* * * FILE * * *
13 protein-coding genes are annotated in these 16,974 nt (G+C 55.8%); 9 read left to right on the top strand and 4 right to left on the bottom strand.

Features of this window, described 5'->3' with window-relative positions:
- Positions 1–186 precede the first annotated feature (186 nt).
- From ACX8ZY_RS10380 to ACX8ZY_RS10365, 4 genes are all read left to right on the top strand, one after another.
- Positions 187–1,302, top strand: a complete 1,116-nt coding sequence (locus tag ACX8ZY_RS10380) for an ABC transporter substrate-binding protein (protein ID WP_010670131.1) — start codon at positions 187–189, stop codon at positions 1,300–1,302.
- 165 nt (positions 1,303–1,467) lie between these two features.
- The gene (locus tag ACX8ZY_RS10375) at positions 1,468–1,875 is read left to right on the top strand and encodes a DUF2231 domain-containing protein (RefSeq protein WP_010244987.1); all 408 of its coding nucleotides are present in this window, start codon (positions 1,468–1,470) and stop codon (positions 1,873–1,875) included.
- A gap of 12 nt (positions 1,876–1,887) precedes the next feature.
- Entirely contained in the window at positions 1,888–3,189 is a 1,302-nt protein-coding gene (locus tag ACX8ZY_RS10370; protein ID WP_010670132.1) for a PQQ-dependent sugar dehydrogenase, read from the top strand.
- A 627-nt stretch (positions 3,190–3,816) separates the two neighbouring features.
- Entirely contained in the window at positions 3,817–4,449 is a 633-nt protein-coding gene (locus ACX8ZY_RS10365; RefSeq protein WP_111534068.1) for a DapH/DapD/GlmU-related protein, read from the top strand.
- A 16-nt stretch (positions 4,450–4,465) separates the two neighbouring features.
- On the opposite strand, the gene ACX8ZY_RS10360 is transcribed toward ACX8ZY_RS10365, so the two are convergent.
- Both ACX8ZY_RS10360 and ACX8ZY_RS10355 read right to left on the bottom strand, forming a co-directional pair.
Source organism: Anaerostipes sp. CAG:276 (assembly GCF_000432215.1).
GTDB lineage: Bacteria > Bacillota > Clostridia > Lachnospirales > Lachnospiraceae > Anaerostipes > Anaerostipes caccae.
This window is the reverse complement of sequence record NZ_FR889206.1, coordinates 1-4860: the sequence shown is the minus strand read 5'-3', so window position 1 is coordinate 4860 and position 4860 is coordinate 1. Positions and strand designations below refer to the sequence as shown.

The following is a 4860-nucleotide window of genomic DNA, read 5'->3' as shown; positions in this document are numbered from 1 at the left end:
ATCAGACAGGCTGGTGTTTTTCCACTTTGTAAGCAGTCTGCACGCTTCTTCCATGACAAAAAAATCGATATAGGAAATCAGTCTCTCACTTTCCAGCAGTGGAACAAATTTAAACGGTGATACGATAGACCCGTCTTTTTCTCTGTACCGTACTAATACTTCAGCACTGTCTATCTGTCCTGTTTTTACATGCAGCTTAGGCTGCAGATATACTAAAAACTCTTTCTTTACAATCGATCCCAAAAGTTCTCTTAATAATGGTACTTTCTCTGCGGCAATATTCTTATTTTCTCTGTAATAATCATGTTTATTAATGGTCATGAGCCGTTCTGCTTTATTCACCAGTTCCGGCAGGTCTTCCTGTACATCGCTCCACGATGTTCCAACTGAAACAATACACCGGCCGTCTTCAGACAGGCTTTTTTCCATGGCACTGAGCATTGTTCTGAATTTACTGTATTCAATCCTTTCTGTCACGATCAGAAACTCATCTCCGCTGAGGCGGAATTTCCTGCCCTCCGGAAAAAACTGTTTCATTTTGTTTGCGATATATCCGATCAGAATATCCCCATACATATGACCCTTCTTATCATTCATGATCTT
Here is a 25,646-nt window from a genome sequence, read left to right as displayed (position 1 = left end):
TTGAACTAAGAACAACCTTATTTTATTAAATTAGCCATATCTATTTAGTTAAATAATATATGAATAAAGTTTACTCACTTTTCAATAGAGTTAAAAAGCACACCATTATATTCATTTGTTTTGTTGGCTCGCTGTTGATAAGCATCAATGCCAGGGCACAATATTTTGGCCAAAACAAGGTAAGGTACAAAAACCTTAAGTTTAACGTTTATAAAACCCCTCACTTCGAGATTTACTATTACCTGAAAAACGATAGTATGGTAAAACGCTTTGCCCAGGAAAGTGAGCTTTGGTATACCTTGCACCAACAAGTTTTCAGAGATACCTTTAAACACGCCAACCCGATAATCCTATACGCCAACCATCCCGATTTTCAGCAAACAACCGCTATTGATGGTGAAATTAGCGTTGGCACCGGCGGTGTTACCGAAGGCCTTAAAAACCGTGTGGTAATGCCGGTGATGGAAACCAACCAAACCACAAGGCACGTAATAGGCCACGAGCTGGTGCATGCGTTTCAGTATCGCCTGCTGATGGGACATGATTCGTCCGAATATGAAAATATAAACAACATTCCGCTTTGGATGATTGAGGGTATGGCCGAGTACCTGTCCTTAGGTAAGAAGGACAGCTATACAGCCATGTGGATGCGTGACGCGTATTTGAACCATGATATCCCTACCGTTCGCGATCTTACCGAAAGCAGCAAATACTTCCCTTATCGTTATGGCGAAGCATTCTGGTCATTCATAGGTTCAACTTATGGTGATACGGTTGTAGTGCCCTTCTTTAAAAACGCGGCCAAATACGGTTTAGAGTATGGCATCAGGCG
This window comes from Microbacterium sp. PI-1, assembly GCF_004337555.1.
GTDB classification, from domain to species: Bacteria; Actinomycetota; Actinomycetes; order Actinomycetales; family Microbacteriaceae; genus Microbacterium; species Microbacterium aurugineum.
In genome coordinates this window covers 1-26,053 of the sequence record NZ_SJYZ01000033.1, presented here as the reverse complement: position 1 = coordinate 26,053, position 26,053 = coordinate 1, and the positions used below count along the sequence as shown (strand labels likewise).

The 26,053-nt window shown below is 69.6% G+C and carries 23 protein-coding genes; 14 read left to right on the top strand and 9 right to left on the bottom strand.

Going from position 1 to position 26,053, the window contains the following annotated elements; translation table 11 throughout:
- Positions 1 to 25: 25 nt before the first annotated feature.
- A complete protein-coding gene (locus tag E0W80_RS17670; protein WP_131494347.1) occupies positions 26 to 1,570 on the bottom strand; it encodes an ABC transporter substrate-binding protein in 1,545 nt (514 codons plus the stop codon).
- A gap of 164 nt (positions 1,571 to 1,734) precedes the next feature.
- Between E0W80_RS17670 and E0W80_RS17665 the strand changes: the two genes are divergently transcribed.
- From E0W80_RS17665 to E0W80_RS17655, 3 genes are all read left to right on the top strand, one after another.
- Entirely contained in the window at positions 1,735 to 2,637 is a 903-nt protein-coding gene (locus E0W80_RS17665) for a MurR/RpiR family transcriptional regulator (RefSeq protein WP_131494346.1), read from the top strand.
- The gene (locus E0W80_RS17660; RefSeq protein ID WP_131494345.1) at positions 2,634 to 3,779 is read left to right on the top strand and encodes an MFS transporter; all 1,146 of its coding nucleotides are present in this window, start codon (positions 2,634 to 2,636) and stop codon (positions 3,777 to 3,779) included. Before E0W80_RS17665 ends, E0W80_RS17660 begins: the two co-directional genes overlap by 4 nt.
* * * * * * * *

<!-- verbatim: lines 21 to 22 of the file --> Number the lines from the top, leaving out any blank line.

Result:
TTGAACTAAGAACAACCTTATTTTATTAAATTAGCCATATCTATTTAGTTAAATAATATATGAATAAAGTTTACTCACTTTTCAATAGAGTTAAAAAGCACACCATTATATTCATTTGTTTTGTTGGCTCGCTGTTGATAAGCATCAATGCCAGGGCACAATATTTTGGCCAAAACAAGGTAAGGTACAAAAACCTTAAGTTTAACGTTTATAAAACCCCTCACTTCGAGATTTACTATTACCTGAAAAACGATAGTATGGTAAAACGCTTTGCCCAGGAAAGTGAGCTTTGGTATACCTTGCACCAACAAGTTTTCAGAGATACCTTTAAACACGCCAACCCGATAATCCTATACGCCAACCATCCCGATTTTCAGCAAACAACCGCTATTGATGGTGAAATTAGCGTTGGCACCGGCGGTGTTACCGAAGGCCTTAAAAACCGTGTGGTAATGCCGGTGATGGAAACCAACCAAACCACAAGGCACGTAATAGGCCACGAGCTGGTGCATGCGTTTCAGTATCGCCTGCTGATGGGACATGATTCGTCCGAATATGAAAATATAAACAACATTCCGCTTTGGATGATTGAGGGTATGGCCGAGTACCTGTCCTTAGGTAAGAAGGACAGCTATACAGCCATGTGGATGCGTGACGCGTATTTGAACCATGATATCCCTACCGTTCGCGATCTTACCGAAAGCAGCAAATACTTCCCTTATCGTTATGGCGAAGCATTCTGGTCATTCATAGGTTCAACTTATGGTGATACGGTTGTAGTGCCCTTCTTTAAAAACGCGGCCAAATACGGTTTAGAGTATGGCATCAGGCG
This window comes from Microbacterium sp. PI-1, assembly GCF_004337555.1.